Since we’re doing our “best of” posts, it seemed appropriate that I’d go back to my very first post for the Bad Girlz — one that features a pretty cool bad girl herself. Note that this post is from 2015, and I’ve seen further episodes of Orphan Black since then.
First off, let me say how excited I am to be one of the new Bad Girlz. Thanks to all the Bad Girlz for inviting me to join all the fun. I’ll endeavor to be interesting and not a sure cure for insomnia. So we’re going to start off with one of my favorite topics and pastimes — TV! Some people call it an idiot box, but I disagree. Sure, there are shows that are total brain rot, usually of the “reality” variety, but we’re also experiencing what has been called the second golden age of television. There are a lot of really well-written, well-acted shows out there. And as a writer, I draw inspiration from well-written TV and from how actors bring characters to life. The latest addition to my TV viewing is Orphan Black. I’ve just mainlined the first season and am part of the way through the second season, all in preparation for its return on BBC America for season 3 this spring. Not only is it a pleasure to watch as a viewer, but there are several lessons to be learned for writers.
Some background — The show stars Tatiana Maslany as not one but several different clones. The main character, Sarah, never knew she was a clone until she sees someone who looks exactly like her step in front of a train to commit suicide. That’s the inciting incident, and one that really draws in the audience. They want so many questions answered. Why do these two women look alike? Why did the one kill herself? What will be the repercussions of Sarah assuming Beth’s identity? FYI, turns out Beth was a cop, and she was aware there were other clones and that they were being watched by whoever created them in the first place.
Characterization — Maslany is amazing. Even though you know it is the same actress playing all these different parts, part of you believes they are different actresses. Each character has a different background, different mannerisms, speech patterns, likes/dislikes, different lives. Watching all the differences Maslany puts into these women who are genetically identical is a great lesson in how to shape our own characters. And as the seasons progress, we can see how Sarah changes and grows. She goes from being a con artist to wanting to change, to be a part of her daughter’s life. And then she changes from caring only about her daughter and foster brother Felix to feeling, in a way, responsible for the various clones who come into her life. They band together for their common good, even though they don’t always agree.
Even the secondary characters are interesting, particularly Felix. He often provides comic relief in a show that can be dark. But he isn’t just a two-dimensional funny guy. He’s supportive, loving, often the only person in her life that Sarah can really trust.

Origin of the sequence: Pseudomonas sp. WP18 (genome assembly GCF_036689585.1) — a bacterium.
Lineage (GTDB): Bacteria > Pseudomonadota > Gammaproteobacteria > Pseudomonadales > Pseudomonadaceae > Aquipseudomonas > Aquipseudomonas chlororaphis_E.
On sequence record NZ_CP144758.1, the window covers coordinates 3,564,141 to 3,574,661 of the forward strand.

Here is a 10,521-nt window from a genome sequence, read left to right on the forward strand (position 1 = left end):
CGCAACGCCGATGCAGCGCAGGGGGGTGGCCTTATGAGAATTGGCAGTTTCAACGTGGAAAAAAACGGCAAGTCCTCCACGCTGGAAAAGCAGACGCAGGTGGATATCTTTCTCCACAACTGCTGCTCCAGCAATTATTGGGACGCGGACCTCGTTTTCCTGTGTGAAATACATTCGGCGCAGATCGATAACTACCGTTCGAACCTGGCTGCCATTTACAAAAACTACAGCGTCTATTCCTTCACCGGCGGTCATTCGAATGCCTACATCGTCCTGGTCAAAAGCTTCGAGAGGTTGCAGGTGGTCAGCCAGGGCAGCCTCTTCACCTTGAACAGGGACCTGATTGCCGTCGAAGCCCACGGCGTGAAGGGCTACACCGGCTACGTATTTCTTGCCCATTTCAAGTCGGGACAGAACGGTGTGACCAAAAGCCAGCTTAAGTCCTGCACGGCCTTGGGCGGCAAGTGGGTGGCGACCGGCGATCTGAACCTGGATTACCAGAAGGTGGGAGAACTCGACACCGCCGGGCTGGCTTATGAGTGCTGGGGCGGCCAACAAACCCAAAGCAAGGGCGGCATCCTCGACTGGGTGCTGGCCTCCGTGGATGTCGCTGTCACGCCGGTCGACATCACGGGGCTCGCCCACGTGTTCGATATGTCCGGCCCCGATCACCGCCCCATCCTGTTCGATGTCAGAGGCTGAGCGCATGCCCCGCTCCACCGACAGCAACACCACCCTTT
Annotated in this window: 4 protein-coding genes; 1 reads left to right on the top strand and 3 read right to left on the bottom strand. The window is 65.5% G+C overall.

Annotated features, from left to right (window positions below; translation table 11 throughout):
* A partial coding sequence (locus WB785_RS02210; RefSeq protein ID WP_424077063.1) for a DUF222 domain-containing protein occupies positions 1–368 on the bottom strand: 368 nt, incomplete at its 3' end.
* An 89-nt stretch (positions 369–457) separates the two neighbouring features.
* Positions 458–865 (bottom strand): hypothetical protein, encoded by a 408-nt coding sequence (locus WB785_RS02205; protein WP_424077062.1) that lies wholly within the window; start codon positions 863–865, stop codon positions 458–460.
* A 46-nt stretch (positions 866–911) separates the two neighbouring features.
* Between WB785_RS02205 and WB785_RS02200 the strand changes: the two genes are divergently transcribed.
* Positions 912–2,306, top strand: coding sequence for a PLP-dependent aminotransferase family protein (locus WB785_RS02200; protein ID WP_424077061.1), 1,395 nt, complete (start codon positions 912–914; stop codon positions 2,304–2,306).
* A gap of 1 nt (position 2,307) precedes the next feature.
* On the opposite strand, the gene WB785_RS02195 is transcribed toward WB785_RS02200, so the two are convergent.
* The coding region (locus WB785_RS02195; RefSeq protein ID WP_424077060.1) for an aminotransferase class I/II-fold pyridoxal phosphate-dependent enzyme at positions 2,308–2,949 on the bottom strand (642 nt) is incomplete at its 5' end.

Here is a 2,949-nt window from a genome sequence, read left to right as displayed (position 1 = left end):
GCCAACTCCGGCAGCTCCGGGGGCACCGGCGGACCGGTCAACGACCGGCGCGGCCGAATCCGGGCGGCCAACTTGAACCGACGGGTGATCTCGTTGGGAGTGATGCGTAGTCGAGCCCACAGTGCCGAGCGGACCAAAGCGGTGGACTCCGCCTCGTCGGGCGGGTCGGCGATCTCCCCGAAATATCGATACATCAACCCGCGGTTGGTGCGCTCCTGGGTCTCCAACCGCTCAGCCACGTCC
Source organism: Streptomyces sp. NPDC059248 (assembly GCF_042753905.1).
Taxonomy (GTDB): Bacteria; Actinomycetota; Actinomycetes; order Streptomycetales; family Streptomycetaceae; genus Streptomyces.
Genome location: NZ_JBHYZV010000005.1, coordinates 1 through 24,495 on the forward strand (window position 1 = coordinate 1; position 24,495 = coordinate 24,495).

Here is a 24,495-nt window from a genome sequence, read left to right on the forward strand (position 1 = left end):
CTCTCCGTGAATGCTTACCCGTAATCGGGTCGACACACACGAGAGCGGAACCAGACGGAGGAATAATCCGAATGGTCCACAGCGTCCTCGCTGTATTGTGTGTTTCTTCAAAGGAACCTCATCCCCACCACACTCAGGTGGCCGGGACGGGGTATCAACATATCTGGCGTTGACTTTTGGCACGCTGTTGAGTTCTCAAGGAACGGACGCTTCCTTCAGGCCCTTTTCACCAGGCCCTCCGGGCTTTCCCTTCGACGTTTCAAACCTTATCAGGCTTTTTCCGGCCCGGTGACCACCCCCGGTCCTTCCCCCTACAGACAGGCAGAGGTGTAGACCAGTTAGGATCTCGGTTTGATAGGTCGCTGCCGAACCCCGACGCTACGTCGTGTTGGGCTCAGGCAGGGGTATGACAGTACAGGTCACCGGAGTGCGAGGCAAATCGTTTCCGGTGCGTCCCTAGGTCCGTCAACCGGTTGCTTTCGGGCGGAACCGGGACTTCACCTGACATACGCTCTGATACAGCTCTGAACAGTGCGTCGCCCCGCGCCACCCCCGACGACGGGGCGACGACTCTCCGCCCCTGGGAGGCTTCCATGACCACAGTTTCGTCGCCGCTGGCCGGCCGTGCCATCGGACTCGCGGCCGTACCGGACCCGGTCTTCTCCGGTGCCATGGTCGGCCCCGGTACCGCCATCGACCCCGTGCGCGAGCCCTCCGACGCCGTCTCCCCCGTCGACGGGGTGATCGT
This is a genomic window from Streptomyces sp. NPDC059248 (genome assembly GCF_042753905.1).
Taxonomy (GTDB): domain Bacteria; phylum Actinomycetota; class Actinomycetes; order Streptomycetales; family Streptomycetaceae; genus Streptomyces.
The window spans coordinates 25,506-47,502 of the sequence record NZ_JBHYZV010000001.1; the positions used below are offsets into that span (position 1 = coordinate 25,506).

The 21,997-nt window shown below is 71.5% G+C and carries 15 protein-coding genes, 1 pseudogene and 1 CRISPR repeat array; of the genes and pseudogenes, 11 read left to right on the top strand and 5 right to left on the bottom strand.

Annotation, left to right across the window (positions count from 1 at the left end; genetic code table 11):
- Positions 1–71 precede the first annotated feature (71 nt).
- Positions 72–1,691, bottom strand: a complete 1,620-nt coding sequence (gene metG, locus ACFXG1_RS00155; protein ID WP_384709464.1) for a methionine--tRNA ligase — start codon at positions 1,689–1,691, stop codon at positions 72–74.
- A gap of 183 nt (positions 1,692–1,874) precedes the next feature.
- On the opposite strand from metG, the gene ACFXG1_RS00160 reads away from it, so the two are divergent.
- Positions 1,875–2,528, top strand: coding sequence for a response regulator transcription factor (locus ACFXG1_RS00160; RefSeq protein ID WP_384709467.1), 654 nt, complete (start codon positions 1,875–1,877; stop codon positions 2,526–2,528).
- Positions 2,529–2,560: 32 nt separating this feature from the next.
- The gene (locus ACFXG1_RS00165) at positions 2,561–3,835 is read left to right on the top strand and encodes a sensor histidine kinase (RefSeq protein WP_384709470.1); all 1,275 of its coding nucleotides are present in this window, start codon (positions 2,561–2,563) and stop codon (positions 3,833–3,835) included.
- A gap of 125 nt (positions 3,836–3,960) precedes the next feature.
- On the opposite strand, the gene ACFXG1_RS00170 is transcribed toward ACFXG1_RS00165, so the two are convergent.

External Conflict — Someone is killing off clones, so not only does Sarah and her “twins” have to try to figure out who, but also why and how to avoid getting offed. Is it the big, secretive corporation? Or the crazy religious nuts? Or someone else entirely? They also have to identify their monitors, the people put into their lives to watch them, without letting those monitors know they’ve figured it out. Sometimes finding out who these people are is very jarring and bleeds into internal conflict. How can you trust anyone if the person you’re closest to is just an employee of some organization that is watching you like a lab rat? It leads to a lot of paranoia, especially in Alison, the suburban soccer mom clone.
Internal Conflict — One of the things that makes us human is our individuality. But what if we’re not unique and there are other people just like us? Okay, so that isn’t really likely in real life (unless, perhaps, you’re writing about twins), but we do all struggle with or at least think about what makes us unique. What do we have to contribute to the world? Do we matter? Our characters can experience some version of this.
Plotting — This is a show that has lots of action, lots of tension, but there is the occasional quiet, emotional scene too, like when Sarah spends time with her daughter, Kira. But I’m never bored. Nothing drags, which we all know is the death knell in a book. If a reader gets bored, she puts down the book and may never pick it up again.
There’s a lot more to learn from this show, but I’m still in the midst of watching and processing. Are you a fan of Orphan Black? Have you learned any writing tips from it? If you’re not a watcher, are there any TV shows that have been particularly enlightening to you as a writer? And for the pure fans of Orphan Black, who is your favorite clone? I like all of them in different ways, but I’ve got to say Alison cracks me up in all her uptightness (yes, I just made that a word). And though he’s not a clone, I love Felix. Also, even though I haven’t figured out quite what I think of her yet, I’m glad to see Maria Doyle Kennedy back on TV. I really liked her as Catherine of Aragon in The Tudors.